New research shows that being an Extreme ‘Horse Lover’ is caused by a Virus

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A virus may be behind some of the outrageous actions which are frequently seen in the horse addicted, based on modern research.



Scientists at the Johns Hopkins University School of Medical Science in Baltimore have discovered that an increased fascination with horses and the obsession to be around horses constantly, is connected to the virus Ecus solidamentum. Dr. Ivan Toride said, ” We’ve nicknamed the disease the ‘horse bug’, But all joking aside, it seems to be a serious affliction that has real repercussions for sufferers.”

Scientists at the Johns Hopkins University School of Medical Science in Baltimore have discovered that an increased fascination with horses and the obsession to be around horses constantly, is connected to the virus Ecus solidamentum. Dr. Ivan Toride said, ” We’ve nicknamed the disease the ‘horse bug’, But all joking aside, it seems to be a serious affliction that has real repercussions for sufferers.”

The research shows that individuals infected with Ecus solidamentum lose all logical thought functions once exposed to horses. Victims will likely forget all about physical injury, broken relationships and financial problems simply to devote all their time to horses. Dr. Toride acknowledges that it is a shocking discovery to find an actual reason for this behavior other than what was always thought to be just a mental condition.

Dr. Toride said, “It’s a multi-faceted condition that needs much more research, we still do not know the exact viral mechanism that affects the brain’s operation, or why females, in particular, seem to be more vulnerable.”

People are commonly infected by mosquito bites, this is the reason why people whom presently hang out in barns and outside with horses are more vulnerable. Surprisingly, the scientists discovered that middle-aged woman is the ones that show the most symptoms and have the highest infection rate. Younger females also have a significant vulnerability to the virus, but the condition tends to remedy by itself in most of the girls by the time they reach their twenties.

Dr. Toride said, “It’s a multi-faceted condition that needs much more research, we still do not know the exact viral mechanism that affects the brain’s operation, or why females, in particular, seem to be more vulnerable.”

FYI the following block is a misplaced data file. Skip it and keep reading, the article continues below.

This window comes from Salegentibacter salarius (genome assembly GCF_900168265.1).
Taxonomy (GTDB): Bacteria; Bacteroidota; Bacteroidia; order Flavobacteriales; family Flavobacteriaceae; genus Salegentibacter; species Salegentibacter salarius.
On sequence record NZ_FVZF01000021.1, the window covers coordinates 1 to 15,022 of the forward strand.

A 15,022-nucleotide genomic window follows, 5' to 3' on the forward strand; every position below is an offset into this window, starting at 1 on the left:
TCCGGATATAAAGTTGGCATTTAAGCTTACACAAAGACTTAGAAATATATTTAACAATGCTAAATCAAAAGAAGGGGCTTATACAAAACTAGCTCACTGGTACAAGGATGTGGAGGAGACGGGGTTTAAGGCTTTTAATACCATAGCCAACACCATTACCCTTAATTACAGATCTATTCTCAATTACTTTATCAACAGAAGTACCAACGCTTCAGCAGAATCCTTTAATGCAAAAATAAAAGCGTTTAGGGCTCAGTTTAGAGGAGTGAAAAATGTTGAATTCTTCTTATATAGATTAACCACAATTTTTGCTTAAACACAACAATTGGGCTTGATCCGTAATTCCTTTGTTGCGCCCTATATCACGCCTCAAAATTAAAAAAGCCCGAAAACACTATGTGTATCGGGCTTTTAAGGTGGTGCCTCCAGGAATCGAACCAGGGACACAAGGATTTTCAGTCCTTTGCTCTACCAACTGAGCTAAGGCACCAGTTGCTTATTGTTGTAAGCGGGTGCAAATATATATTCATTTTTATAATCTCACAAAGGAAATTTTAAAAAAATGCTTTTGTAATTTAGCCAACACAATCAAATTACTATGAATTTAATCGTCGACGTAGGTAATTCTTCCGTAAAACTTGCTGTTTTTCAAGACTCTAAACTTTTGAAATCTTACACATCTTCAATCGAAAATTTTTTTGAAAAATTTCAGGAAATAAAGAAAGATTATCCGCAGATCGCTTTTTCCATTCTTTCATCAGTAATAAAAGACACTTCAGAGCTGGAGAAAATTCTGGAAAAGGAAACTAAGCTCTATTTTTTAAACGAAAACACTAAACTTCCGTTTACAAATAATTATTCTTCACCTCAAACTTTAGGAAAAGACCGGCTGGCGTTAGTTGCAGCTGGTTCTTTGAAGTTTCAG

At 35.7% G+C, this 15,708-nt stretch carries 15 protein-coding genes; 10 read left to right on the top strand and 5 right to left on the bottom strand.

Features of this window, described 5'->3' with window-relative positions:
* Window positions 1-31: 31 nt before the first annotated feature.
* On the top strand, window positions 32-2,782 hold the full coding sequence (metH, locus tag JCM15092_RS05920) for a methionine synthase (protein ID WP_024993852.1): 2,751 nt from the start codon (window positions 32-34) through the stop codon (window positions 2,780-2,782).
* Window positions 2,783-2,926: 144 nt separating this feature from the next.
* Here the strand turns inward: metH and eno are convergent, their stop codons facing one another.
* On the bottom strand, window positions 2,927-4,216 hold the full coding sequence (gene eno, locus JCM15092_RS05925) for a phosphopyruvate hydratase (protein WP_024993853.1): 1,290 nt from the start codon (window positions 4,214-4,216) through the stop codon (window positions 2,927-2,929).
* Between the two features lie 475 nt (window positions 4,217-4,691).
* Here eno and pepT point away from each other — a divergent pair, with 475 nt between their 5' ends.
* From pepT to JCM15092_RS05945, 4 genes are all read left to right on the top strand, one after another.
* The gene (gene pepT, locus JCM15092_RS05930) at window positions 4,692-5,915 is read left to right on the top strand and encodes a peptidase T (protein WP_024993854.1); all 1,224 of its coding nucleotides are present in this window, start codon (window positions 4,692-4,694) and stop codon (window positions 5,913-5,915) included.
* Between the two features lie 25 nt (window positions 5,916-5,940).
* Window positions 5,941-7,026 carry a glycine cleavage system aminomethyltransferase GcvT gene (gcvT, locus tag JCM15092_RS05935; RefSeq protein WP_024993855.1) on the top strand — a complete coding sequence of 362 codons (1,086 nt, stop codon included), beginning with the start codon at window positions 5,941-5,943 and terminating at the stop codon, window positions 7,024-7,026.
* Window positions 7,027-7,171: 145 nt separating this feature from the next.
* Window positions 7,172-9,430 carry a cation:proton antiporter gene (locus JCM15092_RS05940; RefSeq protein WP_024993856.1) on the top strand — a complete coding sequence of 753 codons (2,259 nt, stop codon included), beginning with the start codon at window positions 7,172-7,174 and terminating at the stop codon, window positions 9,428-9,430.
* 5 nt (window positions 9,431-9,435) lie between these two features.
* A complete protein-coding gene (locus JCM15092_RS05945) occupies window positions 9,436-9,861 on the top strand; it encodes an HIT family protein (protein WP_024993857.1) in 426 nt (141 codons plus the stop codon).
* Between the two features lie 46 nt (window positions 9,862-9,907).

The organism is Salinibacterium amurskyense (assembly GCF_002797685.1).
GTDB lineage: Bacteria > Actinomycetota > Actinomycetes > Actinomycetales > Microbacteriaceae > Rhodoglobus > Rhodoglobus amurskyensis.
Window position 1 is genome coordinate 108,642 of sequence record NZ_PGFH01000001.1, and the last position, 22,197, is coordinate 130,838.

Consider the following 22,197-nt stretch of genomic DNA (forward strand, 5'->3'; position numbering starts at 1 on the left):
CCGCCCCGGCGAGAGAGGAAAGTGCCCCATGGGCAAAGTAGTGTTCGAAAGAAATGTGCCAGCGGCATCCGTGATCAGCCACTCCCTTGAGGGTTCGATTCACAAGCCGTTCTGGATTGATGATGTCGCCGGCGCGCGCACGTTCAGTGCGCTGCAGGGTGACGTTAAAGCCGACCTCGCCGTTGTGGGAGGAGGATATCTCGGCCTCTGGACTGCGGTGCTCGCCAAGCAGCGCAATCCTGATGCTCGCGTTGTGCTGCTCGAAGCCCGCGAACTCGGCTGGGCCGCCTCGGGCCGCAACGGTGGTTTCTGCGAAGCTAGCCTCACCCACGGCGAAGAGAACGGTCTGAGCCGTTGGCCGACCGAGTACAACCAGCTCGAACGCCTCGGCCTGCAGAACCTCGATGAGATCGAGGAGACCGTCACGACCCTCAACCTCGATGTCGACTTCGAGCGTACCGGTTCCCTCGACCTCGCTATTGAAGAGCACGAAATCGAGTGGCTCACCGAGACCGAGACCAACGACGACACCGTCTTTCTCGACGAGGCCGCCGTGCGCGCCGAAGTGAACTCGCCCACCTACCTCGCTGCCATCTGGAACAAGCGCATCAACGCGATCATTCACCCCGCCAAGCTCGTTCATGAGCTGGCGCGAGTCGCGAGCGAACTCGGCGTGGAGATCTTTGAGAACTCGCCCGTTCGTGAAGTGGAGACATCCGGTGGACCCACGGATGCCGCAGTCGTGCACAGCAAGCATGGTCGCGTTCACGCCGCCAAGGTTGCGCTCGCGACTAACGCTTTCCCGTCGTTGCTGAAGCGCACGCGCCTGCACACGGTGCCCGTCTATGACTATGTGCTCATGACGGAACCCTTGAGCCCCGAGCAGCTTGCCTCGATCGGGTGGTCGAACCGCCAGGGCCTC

Last year Anita Notherpony was affected very badly with Ecus solidamentum and she took part in Dr. Toride’s research.
Within the last year, she has just lost all control and became really uncontrollable around horses as the virus spread throughout her body. Anita said, “I lost my job because I couldn’t stay away from the barn. When I did go to work, all I did was read articles about horses or look at horses for sale, It started slowly, I thought it was just a new interest at first. But when I spent my entire pay check at the tack store, I began to suspect that there must be something deeper at play.”
After reading a post in a horse magazine about Dr. Toride’s study she immediately knew that this must be what she had. “I just said, ‘this is me.’”

Notherpony instantly approached the research group for assistance. “Dr. Toride diagnosed me. At least I now have an explanation for what is happening. I know this disease is ruining my life, but it’s a compulsion I can’t control. I just hope they find a cure.”

Notherpony instantly approached the research group for assistance. “Dr. Toride diagnosed me. At least I now have an explanation for what is happening. I know this disease is ruining my life, but it’s a compulsion I can’t control. I just hope they find a cure.”

“He’ll just have to find some other way to get to work. I need to buy another saddle next week.”

Not too long ago, Notherpony in secret sold her husband’s car for a 3rd horse. It is not entirely clear if her husband will be able to continue working without his car, this can be devastating as this will leave them in a serious financial crisis.
Without grasping the severity of her problem she did not seem to worry much about the circumstances and difficulty she is placing them into by saying, “He’ll just have to find some other way to get to work. I need to buy another saddle next week.”

It is circumstances such as this that are forcing Dr. Toride and his personnel to work extremely hard to obtain a treatment for Ecus solidamentum. Dr. Toride said, “It’s frightening to see how this disease can affect a mind. We can only hope we stumble across a cure soon.”

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